July 12 coronavirus news

By Joshua Berlinger, Jenni Marsh, Rob Picheta and Amir Vera, CNN

Updated 0354 GMT (1154 HKT) July 13, 2020
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6:22 p.m. ET, July 12, 2020

There are at least 3,286,025 coronavirus cases in US

From CNN's Hollie Silverman

There are at least 3,286,025 cases of coronavirus in the US and at least 135,089 people have died in the US from coronavirus, according to Johns Hopkins University's tally of cases in the United States, .  

As of 5 p.m. ET Sunday, 40,100 new cases and 312 new deaths have been reported in the US.

The totals includes cases from all 50 states, the District of Columbia and other U.S. territories, as well as repatriated cases. 

CNN has an interactive map tracking cases across the country.

5:56 p.m. ET, July 12, 2020

Phoenix is setting records in ventilator usage by Covid-19 patients, mayor says

From CNN’s Artemis Moshtaghian

Phoenix Mayor Kate Gallego told CNN’s Dana Bash that coronavirus positivity rates and record-setting ventilator usage by Covid-19 patients continue to plague the greater Phoenix area.

Our health care workers are telling us they are already tired and they are worried that there could be additional growth after the 4th of July,” Gallego said on CNN’s State of the Union.

Gallego also said that Federal funding and testing could not “come a moment too soon” as her city had huge issues with testing for coronavirus.

“We have had people waiting, eight, 10, 13 hours” to get tested, Gallego said.

Gallego said she’s joined other mayors from across the state of Arizona in asking Gov. Doug Ducey to put significant expansion and safety precautions in regards to the coronavirus pandemic.

“We do not have a statewide requirement for facial coverings in Arizona,” Gallego said.

When asked about school reopenings, Gallego said the city has a separately elected school board and many of those elected leaders are saying schools can’t open until at least October with the level of the virus so pronounced in the community.

“They just don’t feel like it is a safe environment for teachers to go in and they are concerned about our students as well as spread of the virus,” Gallego said.

4:37 p.m. ET, July 12, 2020

Iran's supreme leader calls Covid-19 resurgence 'truly sad' and calls on citizens to help fight the virus

From CNN's Sharif Paget, Ramin Mostaghim andSara Mazloumsaki

Iran's Supreme Leader Ayatollah Ali Khamenei holds a virtual meeting with lawmakers in Tehran on July 12.
Iran's Supreme Leader Ayatollah Ali Khamenei holds a virtual meeting with lawmakers in Tehran on July 12. Official Khamenei Website/Handout/Reuters

Iran's Supreme Leader Ayatollah Ali Khamenei described the resurgence of coronavirus in Iran as “truly sad” and encouraged citizens to take appropriate measures to help contain the outbreak. 

Khamenei told lawmakers in a video call Sunday that citizens should “play their role in the best way to shorten the chain of transmission in the short term to bring the country to the shore of salvation," according to Khamenei's office.

Iran reported 184 new coronavirus related deaths on Sunday. The death toll brings the nationwide total to 12,829 fatalities, according to Iran’s Health Ministry spokeswoman Sima Sadaat Lari, who was speaking on state television. 

She announced 2,186 new cases were recorded in the last 24 hours, bringing the total number of infections in Iran to 257,303. There are a total of 3,359 patients are in ICU and in critical condition.

Iran said 219,993 people who had tested positive for the Covid-19 virus have recovered.

3:12 p.m. ET, July 12, 2020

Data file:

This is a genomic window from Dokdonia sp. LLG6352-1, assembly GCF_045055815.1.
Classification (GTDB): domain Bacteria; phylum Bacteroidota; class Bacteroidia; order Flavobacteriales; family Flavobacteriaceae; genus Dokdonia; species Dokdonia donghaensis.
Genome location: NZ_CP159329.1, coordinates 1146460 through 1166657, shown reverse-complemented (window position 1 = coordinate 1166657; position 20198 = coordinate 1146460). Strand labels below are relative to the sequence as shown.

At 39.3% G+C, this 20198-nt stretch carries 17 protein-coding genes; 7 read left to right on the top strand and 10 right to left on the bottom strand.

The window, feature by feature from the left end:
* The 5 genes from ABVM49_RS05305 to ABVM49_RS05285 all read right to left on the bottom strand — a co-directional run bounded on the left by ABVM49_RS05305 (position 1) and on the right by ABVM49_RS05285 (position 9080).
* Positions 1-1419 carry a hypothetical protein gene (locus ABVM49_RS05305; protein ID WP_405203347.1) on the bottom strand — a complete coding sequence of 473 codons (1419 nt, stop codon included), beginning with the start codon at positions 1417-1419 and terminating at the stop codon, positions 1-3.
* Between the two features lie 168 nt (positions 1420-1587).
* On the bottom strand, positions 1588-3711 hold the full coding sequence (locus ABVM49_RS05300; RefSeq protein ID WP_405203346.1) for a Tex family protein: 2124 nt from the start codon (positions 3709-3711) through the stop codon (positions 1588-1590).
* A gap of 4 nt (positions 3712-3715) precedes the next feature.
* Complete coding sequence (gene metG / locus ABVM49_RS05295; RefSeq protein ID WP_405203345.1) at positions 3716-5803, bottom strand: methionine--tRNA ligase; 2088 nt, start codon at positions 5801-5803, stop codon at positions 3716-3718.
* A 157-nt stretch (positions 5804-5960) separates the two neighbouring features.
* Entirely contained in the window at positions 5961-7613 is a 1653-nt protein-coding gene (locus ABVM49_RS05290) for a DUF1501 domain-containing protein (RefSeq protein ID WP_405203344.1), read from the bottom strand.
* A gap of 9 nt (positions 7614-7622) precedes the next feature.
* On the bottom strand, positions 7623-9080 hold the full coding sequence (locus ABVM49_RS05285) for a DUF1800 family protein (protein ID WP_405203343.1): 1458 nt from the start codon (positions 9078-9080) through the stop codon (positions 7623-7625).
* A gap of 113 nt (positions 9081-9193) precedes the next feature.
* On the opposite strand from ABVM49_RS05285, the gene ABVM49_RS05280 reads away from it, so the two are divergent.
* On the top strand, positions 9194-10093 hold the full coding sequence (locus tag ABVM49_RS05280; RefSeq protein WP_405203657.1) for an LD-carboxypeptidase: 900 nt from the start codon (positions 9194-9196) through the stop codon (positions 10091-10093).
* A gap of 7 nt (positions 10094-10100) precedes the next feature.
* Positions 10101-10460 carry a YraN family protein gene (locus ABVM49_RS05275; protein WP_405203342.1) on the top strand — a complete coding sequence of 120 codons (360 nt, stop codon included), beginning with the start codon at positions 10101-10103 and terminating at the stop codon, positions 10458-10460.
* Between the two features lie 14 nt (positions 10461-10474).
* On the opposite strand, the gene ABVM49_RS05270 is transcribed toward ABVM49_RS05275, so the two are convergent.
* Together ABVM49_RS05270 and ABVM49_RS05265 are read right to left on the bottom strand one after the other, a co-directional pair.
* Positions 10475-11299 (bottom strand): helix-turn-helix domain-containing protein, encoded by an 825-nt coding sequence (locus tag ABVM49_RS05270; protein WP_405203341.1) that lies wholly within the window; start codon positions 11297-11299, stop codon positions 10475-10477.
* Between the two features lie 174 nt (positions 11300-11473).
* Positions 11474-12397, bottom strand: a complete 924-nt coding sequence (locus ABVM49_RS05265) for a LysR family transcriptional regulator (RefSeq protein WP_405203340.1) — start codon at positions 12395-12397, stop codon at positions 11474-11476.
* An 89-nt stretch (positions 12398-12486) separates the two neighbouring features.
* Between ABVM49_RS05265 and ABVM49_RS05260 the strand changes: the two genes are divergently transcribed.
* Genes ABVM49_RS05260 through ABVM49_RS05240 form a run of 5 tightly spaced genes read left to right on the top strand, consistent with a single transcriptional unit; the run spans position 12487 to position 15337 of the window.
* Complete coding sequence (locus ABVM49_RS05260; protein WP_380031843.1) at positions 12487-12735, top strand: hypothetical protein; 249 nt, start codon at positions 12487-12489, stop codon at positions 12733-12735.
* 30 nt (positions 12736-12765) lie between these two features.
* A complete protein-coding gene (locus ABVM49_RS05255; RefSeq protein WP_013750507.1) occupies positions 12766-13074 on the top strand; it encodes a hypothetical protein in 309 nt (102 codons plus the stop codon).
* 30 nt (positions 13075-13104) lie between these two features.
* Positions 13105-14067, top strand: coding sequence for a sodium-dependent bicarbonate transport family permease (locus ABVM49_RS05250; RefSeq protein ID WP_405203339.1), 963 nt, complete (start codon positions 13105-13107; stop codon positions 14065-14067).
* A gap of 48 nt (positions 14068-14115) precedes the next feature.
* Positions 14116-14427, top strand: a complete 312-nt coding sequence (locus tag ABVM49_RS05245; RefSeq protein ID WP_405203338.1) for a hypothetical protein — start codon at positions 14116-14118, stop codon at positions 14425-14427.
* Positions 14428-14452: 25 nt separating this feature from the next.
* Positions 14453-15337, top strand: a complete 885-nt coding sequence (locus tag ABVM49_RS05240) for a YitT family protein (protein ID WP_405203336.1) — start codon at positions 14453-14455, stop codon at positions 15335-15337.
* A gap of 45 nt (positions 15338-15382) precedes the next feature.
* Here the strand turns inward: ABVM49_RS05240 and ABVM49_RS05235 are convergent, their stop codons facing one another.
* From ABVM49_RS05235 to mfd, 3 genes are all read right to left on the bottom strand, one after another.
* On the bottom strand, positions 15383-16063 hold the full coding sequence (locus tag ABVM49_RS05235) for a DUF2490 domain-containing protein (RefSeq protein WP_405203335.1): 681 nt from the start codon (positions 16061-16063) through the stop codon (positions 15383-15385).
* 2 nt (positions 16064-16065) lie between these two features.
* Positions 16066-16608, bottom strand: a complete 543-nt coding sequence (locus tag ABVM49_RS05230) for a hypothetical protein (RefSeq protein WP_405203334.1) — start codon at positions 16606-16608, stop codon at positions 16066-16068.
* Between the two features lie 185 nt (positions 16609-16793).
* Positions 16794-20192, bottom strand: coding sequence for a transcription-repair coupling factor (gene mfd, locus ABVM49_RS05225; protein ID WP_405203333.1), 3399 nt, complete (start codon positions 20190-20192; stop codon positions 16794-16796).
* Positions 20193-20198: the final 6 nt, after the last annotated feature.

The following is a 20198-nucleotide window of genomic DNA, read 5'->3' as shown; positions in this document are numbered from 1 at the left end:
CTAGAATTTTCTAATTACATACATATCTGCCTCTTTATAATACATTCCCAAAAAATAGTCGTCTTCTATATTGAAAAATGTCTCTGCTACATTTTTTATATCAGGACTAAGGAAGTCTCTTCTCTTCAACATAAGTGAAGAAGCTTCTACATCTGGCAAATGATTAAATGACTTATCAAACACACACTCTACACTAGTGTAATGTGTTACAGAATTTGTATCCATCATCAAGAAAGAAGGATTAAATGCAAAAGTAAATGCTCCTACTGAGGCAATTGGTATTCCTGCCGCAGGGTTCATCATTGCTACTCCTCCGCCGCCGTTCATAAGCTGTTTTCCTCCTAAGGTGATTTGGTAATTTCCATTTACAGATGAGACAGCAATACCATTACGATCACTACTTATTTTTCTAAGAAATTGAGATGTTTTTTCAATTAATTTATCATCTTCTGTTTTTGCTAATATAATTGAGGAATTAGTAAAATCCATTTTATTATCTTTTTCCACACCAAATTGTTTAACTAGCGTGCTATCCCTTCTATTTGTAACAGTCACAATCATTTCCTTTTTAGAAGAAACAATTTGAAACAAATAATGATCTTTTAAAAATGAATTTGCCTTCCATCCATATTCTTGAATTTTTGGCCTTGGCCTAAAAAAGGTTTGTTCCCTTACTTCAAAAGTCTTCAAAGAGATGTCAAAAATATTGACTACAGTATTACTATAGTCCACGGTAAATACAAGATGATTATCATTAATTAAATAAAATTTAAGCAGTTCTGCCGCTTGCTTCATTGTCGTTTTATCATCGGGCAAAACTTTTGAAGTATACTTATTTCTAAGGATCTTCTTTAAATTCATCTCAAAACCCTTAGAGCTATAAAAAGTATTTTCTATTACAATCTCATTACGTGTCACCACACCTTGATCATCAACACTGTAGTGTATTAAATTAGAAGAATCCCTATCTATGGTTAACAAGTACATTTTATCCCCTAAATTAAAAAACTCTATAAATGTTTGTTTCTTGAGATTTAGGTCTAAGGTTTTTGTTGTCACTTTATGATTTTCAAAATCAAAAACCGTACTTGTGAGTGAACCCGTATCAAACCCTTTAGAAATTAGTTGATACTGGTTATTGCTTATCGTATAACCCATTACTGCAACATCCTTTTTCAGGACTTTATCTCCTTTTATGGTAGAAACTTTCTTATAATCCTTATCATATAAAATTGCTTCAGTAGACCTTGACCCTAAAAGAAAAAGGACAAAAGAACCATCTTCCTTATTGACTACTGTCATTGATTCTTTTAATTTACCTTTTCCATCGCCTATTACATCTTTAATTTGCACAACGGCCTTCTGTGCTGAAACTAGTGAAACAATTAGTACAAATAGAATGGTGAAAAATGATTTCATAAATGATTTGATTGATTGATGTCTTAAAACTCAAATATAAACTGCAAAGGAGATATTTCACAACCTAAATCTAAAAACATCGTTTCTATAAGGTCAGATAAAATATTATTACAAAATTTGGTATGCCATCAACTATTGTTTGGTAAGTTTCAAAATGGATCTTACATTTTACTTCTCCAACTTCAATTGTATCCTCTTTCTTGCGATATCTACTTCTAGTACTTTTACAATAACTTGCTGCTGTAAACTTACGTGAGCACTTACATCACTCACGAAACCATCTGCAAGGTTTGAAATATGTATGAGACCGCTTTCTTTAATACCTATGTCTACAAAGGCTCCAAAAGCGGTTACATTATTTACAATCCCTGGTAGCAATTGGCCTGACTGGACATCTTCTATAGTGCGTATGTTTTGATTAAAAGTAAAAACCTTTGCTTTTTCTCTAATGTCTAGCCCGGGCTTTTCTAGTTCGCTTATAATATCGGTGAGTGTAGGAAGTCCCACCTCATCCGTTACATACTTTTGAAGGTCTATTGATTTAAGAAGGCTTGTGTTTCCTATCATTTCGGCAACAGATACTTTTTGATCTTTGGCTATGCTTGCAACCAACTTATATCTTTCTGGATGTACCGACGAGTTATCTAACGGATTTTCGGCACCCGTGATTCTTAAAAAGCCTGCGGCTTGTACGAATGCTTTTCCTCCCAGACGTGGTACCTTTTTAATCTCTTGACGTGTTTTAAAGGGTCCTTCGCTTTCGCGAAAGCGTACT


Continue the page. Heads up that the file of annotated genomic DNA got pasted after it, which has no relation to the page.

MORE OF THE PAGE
South Africa to resume curfew and ban on alcohol sales as it faces a surge in Covid-19 cases

From CNN's Brent Swails

South Africa will resume a ban on alcohol sales and reinstate a daily curfew to free up hospital capacity as the country’s Covid-19 cases continue to rise.

“The storm is upon us. More than a quarter of a million South Africans have been infected by the coronavirus,” President Cyril Ramaphosa said in a televised address to the nation on Sunday evening. 

Gauteng Province, the home of the commercial hub of Johannesburg and the country’s capital, Pretoria, is leading the surge as it fast approaches 100,000 confirmed cases. 

What the numbers say: South Africa has recorded more than 12,000 new Covid-19 infections every day, equivalent to 500 new cases every hour. A quarter of South Africa’s more than 4,000 coronavirus deaths have occurred in the last week. 

Ramaphosa said it was projected that 40,000 to 50,00 South Africans could die from the virus within the year.

“We must make it our single most important task to prove these projections wrong,” Ramaphosa said. 

He highlighted the success of treatment interventions and a stringent lockdown for keeping South Africa’s 1.5% case fatality rate among the lowest in the world. 

As the country’s pandemic stretches into its fourth month, the healthcare shortfalls across South Africa are becoming clear, including the need for more than 12,000 health workers, mostly nurses. 

“Our greatest challenge still lies ahead,” Ramaphosa said. “Health facilities in several provinces are already under tremendous strain.”  

2:13 p.m. ET, July 12, 2020

Covid-19 positivity rate reaches 22% in South Carolina

From CNN's Hollie Silverman

The total number of test results reported yesterday in South Carolina was 8,769 with the percent positive of those tests being 22.3%, according to a news release from the South Carolina Department of Health and Environmental Control issued Sunday. 

A total of 538,022 tests have been conducted in the state, according to the release.

There were 1,952 new cases of coronavirus and 10 new deaths reported for a total of 56,485 confirmed cases and 163 probable cases. There was also 950 confirmed deaths and 11 probable deaths statewide, the release said. 

1:56 p.m. ET, July 12, 2020

A record number of Covid-19 cases globally have been reported to WHO in last 24 hours

From CNN’s Hira Humayun

Over the past 24 hours, 230,370 new cases of Covid-19 worldwide have been reported to the World Health Organization (WHO) according to Sunday’s report. That brings the total number of cases reported to WHO from around the world to 12,552,765.

The previous record for cases reported to WHO in a 24-hour period was on July 10 with 228,102 new cases.